Sara’s knee clanked against something hard. Reaching down, she turned on a flashlight and picked it up. “Were you looking for this?” she asked Amanda.
Amanda looked at the beam of light. Extending a hand, she took it from Sara. “Jaci, I’m so sorry. I dropped the light and it turned off on me. I was trying to find it. I didn’t mean to frighten you. Honest.”
Jaci took several deep breaths, holding for the count of three before exhaling, just like she did in track before a big race. “I’m okay. I’ll be fine.”
“I know how you feel, Jaci,” Sara said. “I hate it out here, too. I hate it.”
“There’s no one else out here, Sara,” Amanda said, her voice reverting to its self-assured tone. “It’s only us. We’re here for you. You have nothing to worry about.”
Sara whirled on her as if she’d been waiting for that opening. “Oh, so you’ll protect me? Like you did last time? A lot of good you two are to have around!”
“Stop it,” Jaci said. “Don’t go around accusing us when you know we have no power over things. We’re in this together.”
“You’re right,” she answered. “I should be accusing those who do have the power.”
Jaci pressed her thumbs into the flesh between her eyebrows, trying to rub away a headache. "Let’s forget about this. Tomorrow we’ll reach a city, and everything will be fine.”
“We need protection, not a city,” Sara spat out, but her voice lacked any venom.
“Maybe we’ll find both," Jaci said. She glanced at Amanda as they lay back down. “What were you doing out there, anyway?”
“What do you think?” she growled. Amanda turned off the flashlight and once again they  plunged into darkness.

Wednesday, January 18, 2012

Facebook ads: Are they worth it?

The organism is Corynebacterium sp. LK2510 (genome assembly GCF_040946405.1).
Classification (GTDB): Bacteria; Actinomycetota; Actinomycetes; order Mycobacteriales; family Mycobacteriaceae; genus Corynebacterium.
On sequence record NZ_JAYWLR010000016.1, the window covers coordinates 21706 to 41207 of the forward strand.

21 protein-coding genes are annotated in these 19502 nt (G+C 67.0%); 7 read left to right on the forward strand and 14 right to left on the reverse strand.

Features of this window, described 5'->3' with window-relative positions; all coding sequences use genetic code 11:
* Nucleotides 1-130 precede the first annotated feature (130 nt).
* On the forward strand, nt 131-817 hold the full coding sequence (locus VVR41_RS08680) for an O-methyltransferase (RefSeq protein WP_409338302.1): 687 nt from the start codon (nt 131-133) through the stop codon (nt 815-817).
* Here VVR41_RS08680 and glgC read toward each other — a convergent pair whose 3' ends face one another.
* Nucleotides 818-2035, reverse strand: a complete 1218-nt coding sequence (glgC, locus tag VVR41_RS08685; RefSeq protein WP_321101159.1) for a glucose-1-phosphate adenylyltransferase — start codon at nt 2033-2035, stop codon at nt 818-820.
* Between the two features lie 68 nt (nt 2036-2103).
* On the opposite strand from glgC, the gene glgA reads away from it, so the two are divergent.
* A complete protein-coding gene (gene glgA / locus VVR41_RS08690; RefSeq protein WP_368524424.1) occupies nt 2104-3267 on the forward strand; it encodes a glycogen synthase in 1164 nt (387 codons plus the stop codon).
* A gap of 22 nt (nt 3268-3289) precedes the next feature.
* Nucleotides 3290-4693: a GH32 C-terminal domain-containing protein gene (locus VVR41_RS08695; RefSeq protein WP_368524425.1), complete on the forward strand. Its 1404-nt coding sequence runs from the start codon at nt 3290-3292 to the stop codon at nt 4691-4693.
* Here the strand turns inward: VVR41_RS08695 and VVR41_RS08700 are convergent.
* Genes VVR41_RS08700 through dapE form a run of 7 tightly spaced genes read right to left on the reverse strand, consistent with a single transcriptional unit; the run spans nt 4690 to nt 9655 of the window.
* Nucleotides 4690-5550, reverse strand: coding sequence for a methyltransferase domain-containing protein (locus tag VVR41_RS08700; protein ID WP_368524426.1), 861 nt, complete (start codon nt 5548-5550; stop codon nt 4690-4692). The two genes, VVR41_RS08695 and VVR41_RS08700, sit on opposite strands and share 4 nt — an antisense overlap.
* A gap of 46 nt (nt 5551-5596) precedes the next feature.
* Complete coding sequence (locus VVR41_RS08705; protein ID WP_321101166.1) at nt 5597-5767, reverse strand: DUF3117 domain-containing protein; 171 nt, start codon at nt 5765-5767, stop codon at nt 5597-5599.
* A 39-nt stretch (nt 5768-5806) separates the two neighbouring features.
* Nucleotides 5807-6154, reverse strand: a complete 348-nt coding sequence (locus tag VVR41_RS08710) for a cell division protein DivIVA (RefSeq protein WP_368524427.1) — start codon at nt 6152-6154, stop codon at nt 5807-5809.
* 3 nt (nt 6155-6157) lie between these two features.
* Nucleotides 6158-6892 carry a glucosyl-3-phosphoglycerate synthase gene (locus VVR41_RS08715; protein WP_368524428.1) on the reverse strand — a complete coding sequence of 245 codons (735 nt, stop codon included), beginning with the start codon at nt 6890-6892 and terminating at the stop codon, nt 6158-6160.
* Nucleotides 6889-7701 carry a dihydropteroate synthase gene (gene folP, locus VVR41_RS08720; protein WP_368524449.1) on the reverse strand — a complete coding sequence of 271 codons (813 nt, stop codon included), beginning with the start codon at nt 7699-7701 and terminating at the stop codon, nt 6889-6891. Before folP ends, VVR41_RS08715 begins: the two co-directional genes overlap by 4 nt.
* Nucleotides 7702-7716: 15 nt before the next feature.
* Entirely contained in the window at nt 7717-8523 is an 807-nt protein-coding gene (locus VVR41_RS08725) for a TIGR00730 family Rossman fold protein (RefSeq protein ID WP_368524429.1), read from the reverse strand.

I'm going to share with you my experience with Facebook ads. There are a lot of variables here, of course, and I'd be interested to hear if anyone has had a different experience.

I set aside $10 a few weeks ago to run several ads on Facebook and see what happened with book sales. I let Facebook do the bidding for me, so it only took about four days and my money was all used up. However, it was enough time for me to collect some interesting data.

I created three ads with these titles: Young Adult Thriller, Suspense Novel, Mom Fulfills Dream.

Each ad had a brief sentence summing up the book. One had a sentence from a reviewer, one had a summary sentence, and one had a sentence about the history of the book. The book ads had a photo of my book, while the Mom ad had an author photo. Beneath the summary was the price of $2.99. If anyone clicked on the ad, it led them straight to the Amazon.com page for purchasing the ebook.

I had a few expectations. I designed the ads around different target groups, expecting only certain people to like certain ads. I expected them to attract people, though. I also expected that if people clicked on the ad, they would more than likely be interested in buying the book, and do so at the purchase page.

In reality, the book ads attracted very little attention, receiving only one click each. This could be because a) there are too many books available b) it just didn't look that interesting to people.

On the other hand, to my surprise, the Mom ad with the author photo and a one-line history of the book's publication process, received nearly 20 clicks. This surprised me. But here's the thing. The 20 clicks DID NOT EQUAL SALES. I sold the same amount of books that I usually do. Believe me, I would've noticed if there'd been so much as a ten-book sale increase. So why did these people click? I believe these were moms who saw the title "Mom Fulfills Dream" and thought for $2.99, I was going to divulge with them how to fulfill their dreams.

Either that, or they were men who thought my picture was pretty and were disappointed when the click took them to an Amazon.com page for a book.

My final consensus was that Facebook ads are not worth it. Even with my targeting parameters, I either didn't hit my target audience, or they just weren't interested. It's possible that if I'd run the ad for longer time, people might have clicked on it more, but I don't think so. I don't usually start paying attention to an ad because I've seen it so many times, I start ignoring it so that  I don't even notice it's there. I did not see a return of my $10 investment, which is quite sad.